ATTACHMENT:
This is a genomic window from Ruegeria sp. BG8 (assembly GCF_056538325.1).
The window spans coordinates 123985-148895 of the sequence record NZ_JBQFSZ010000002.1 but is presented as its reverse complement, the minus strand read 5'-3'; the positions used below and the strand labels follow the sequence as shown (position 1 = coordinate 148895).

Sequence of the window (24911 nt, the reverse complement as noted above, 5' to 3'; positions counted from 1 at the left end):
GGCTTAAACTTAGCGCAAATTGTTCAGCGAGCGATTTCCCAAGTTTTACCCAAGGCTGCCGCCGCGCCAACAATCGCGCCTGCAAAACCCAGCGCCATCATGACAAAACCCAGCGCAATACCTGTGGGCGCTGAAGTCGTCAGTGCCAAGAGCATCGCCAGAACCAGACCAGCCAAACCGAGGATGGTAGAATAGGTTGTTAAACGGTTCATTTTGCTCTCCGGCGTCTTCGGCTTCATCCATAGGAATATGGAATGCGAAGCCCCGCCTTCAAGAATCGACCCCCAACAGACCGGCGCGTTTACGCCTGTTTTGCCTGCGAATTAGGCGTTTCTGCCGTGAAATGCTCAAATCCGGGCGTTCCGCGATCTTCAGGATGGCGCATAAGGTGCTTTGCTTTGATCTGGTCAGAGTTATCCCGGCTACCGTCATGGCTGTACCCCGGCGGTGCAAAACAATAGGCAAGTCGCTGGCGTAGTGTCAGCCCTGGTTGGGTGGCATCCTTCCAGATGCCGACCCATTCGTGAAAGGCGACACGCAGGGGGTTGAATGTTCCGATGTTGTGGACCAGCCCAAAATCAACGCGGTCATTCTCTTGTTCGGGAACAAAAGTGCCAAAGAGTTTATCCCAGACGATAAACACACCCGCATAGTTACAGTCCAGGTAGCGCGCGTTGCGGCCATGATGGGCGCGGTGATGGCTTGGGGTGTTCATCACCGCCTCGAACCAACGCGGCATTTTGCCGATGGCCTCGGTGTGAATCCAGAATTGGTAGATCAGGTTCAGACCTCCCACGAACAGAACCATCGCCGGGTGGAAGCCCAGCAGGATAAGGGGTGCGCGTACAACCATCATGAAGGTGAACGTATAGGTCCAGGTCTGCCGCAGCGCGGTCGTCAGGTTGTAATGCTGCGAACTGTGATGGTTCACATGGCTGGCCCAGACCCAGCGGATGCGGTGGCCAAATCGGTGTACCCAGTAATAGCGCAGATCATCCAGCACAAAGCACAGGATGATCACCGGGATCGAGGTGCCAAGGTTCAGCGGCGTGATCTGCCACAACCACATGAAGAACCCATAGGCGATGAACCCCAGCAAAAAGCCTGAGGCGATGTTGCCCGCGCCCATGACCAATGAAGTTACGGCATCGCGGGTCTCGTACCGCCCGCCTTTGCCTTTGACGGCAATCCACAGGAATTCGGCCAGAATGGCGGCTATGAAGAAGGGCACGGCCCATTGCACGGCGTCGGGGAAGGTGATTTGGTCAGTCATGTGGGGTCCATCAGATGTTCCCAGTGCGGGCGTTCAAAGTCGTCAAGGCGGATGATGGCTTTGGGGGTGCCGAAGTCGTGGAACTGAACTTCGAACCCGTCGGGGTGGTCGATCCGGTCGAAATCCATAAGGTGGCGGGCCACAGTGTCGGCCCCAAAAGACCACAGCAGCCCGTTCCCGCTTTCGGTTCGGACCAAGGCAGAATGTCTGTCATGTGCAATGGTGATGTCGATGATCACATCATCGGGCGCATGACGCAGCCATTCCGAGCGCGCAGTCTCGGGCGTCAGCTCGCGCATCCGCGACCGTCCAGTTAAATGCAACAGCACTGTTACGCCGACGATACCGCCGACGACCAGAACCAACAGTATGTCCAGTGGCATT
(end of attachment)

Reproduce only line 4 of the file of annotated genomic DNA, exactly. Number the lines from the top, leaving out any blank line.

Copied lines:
GGCTTAAACTTAGCGCAAATTGTTCAGCGAGCGATTTCCCAAGTTTTACCCAAGGCTGCCGCCGCGCCAACAATCGCGCCTGCAAAACCCAGCGCCATCATGACAAAACCCAGCGCAATACCTGTGGGCGCTGAAGTCGTCAGTGCCAAGAGCATCGCCAGAACCAGACCAGCCAAACCGAGGATGGTAGAATAGGTTGTTAAACGGTTCATTTTGCTCTCCGGCGTCTTCGGCTTCATCCATAGGAATATGGAATGCGAAGCCCCGCCTTCAAGAATCGACCCCCAACAGACCGGCGCGTTTACGCCTGTTTTGCCTGCGAATTAGGCGTTTCTGCCGTGAAATGCTCAAATCCGGGCGTTCCGCGATCTTCAGGATGGCGCATAAGGTGCTTTGCTTTGATCTGGTCAGAGTTATCCCGGCTACCGTCATGGCTGTACCCCGGCGGTGCAAAACAATAGGCAAGTCGCTGGCGTAGTGTCAGCCCTGGTTGGGTGGCATCCTTCCAGATGCCGACCCATTCGTGAAAGGCGACACGCAGGGGGTTGAATGTTCCGATGTTGTGGACCAGCCCAAAATCAACGCGGTCATTCTCTTGTTCGGGAACAAAAGTGCCAAAGAGTTTATCCCAGACGATAAACACACCCGCATAGTTACAGTCCAGGTAGCGCGCGTTGCGGCCATGATGGGCGCGGTGATGGCTTGGGGTGTTCATCACCGCCTCGAACCAACGCGGCATTTTGCCGATGGCCTCGGTGTGAATCCAGAATTGGTAGATCAGGTTCAGACCTCCCACGAACAGAACCATCGCCGGGTGGAAGCCCAGCAGGATAAGGGGTGCGCGTACAACCATCATGAAGGTGAACGTATAGGTCCAGGTCTGCCGCAGCGCGGTCGTCAGGTTGTAATGCTGCGAACTGTGATGGTTCACATGGCTGGCCCAGACCCAGCGGATGCGGTGGCCAAATCGGTGTACCCAGTAATAGCGCAGATCATCCAGCACAAAGCACAGGATGATCACCGGGATCGAGGTGCCAAGGTTCAGCGGCGTGATCTGCCACAACCACATGAAGAACCCATAGGCGATGAACCCCAGCAAAAAGCCTGAGGCGATGTTGCCCGCGCCCATGACCAATGAAGTTACGGCATCGCGGGTCTCGTACCGCCCGCCTTTGCCTTTGACGGCAATCCACAGGAATTCGGCCAGAATGGCGGCTATGAAGAAGGGCACGGCCCATTGCACGGCGTCGGGGAAGGTGATTTGGTCAGTCATGTGGGGTCCATCAGATGTTCCCAGTGCGGGCGTTCAAAGTCGTCAAGGCGGATGATGGCTTTGGGGGTGCCGAAGTCGTGGAACTGAACTTCGAACCCGTCGGGGTGGTCGATCCGGTCGAAATCCATAAGGTGGCGGGCCACAGTGTCGGCCCCAAAAGACCACAGCAGCCCGTTCCCGCTTTCGGTTCGGACCAAGGCAGAATGTCTGTCATGTGCAATGGTGATGTCGATGATCACATCATCGGGCGCATGACGCAGCCATTCCGAGCGCGCAGTCTCGGGCGTCAGCTCGCGCATCCGCGACCGTCCAGTTAAATGCAACAGCACTGTTACGCCGACGATACCGCCGACGACCAGAACCAACAGTATGTCCAGTGGCATT